Invitation to a cuddle party

Would you pay to hug a complete stranger?

I don’t come from a massively huggy family. My dad hugged me once, after a heart attack. My mum gives me hugs that hurt, when I leave. She leans in, then raises her shoulder, so her shoulder bone stabs my windpipe. Sometimes, when I’m wallowing in hormonal self-pity, I’d like a hug very much. But outside a relationship, there’s no one I’d feel comfortable getting that close to.

So I’m surprised when I hear about the launch of “Be Cuddled Today,” a “professional cuddle agency” that offers snuggles as a service. Who would let a stranger hug them – and pay for it? But it’s not a new idea. Cuddle parties – where strangers cuddle, without sexual contact – came to the UK a decade ago . The benefits of hugging apparently include a boosted immune system and a reduction in stress.

I phone Stella Sonnenbaum who runs cuddle parties and one-to-one sessions. She tells me the people who come to her parties are mostly single men in their forties and fifties. With 16 spaces in a session, Sonnenbaum puts a cap on the number of men who can come. They’re quick to sign up, she says, but she has to keep spaces for women because, “straight men are reluctant to cuddle other men.” Sonnenbaum says people aren’t getting enough touch – or the right touch, and: “Men are more touch deprived, because of their social conditioning.”

Sonnenbaum invites me to a party she’s throwing, so on Saturday afternoon, I pack a pair of socks and a long sleeved top, and head to Leyton, where she lives. The barricading clothes are my idea. It’s 24 degrees, so I’m in flip flops and a vest, but I don’t want anyone touching my skin.

“Sit anywhere you like,” says Sonnenbaum, once I’ve armoured up in the toilet. “No, that’s where I’m sitting.” Everyone is in a circle round the room. A mattress with a purple fitted sheet is in the middle. I pick a space with my back to the snacks. This is a bad move. The guy next to me thinks he’s at an all-you-can-eat. He begins with a banana that has a vertebrae. I know, because a surround sound system is installed in his mouth. I hear him shatter every bone in that banana. When he’s done, he rifles in a bag of Kettle Chips, behind my head. I don’t need a hug, I need a tranquiliser gun.

We’re asked to write down how we’re feeling – in one word – then fold it up and put it in a bowl. The bowl comes round the circle and we pick a piece of paper, “not your own!” The guy next to me unwraps one, and it says, “fucked.” Sonnenbaum is sorry he got this word. She doesn’t know who would write this. I am paranoid people will think it was me.

Sonnenbaum talks to us about consent. We must be specific – if someone agrees to a hand on their shoulder, it doesn’t mean they’ve agreed to be stroked. What’s OK one minute, may not be OK the next.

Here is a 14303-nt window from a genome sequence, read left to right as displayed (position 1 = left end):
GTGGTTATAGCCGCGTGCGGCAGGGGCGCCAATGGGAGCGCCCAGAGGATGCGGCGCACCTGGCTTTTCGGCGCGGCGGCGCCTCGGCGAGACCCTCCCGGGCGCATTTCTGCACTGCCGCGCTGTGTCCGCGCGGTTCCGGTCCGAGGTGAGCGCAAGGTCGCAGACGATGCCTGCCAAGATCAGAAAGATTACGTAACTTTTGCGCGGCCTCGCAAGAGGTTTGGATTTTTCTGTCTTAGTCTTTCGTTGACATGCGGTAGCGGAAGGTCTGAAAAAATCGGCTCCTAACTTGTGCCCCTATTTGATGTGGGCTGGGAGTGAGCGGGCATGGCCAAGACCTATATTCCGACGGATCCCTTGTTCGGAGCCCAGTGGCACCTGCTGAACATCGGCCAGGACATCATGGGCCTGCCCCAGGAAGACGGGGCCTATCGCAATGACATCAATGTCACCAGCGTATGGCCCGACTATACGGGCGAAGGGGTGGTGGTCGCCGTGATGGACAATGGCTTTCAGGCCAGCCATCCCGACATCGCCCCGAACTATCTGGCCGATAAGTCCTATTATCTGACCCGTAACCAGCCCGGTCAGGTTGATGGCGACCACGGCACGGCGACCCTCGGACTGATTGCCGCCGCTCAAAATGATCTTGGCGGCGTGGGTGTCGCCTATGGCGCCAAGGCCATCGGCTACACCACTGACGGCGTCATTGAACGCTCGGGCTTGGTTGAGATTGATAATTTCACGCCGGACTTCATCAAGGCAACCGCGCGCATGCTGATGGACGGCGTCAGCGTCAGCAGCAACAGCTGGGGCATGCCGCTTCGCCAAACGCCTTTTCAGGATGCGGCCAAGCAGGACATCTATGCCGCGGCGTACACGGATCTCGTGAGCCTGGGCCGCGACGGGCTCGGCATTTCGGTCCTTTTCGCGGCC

Encouraged to be outlandish for a training exercise, we practise first saying no to each other, and then saying yes each time, to experience how it feels to agree through gritted teeth. “Can I shave your hair off, then stroke it?” Yesssss…

Next we’re on to real requests. A guy asks me to hug him. Communication is key, so I ask what sort of hug he wants. “Well, I don’t know, a pink one, a blue one…” He is being disingenuous and I point this out. “There is no genital touching,” Sonnenbaum told me on the phone, “or not with hands – breasts will be touched during hugs, but not with hands.” I do not want him touching my breasts.

Sonnenbaum says this is a safe space – arousal is OK, as long as no one acts on it. But growing up, girls are taught to watch the signals they send, in case they’re interpreted as an invitation to S-E-X. It’s tricky to chuck out a life time of lessons. I accept a foot massage and a shoulder rub, but avoid full frontal hugs.

Two of the regular guys have been single for some time. I ask if they’d come to these events if they got girlfriends. One says yes, pointing out that people bring their partners. The other one says no: “Why would I?”

After a “puppy pile,” in which we form a blindfolded mass, on the mattress (I make myself participate on the third go), the afternoon is over. “We should keep in touch, hey?” says Bananaman. I do not want to keep in touch, but despite the exercises where we practised saying “no,” I find myself feeling awkward.

Although it’s been an afternoon of escalating physical contact, when I leave, I shake Sonnenbaum’s hand. While I believe in the benefits of touch, are organised events like this the answer? Would there be a need for them if we were more tactile as a society? One of the women – a touch practitioner herself – points out our English reserve and says: “We’ve got a long way to go.”


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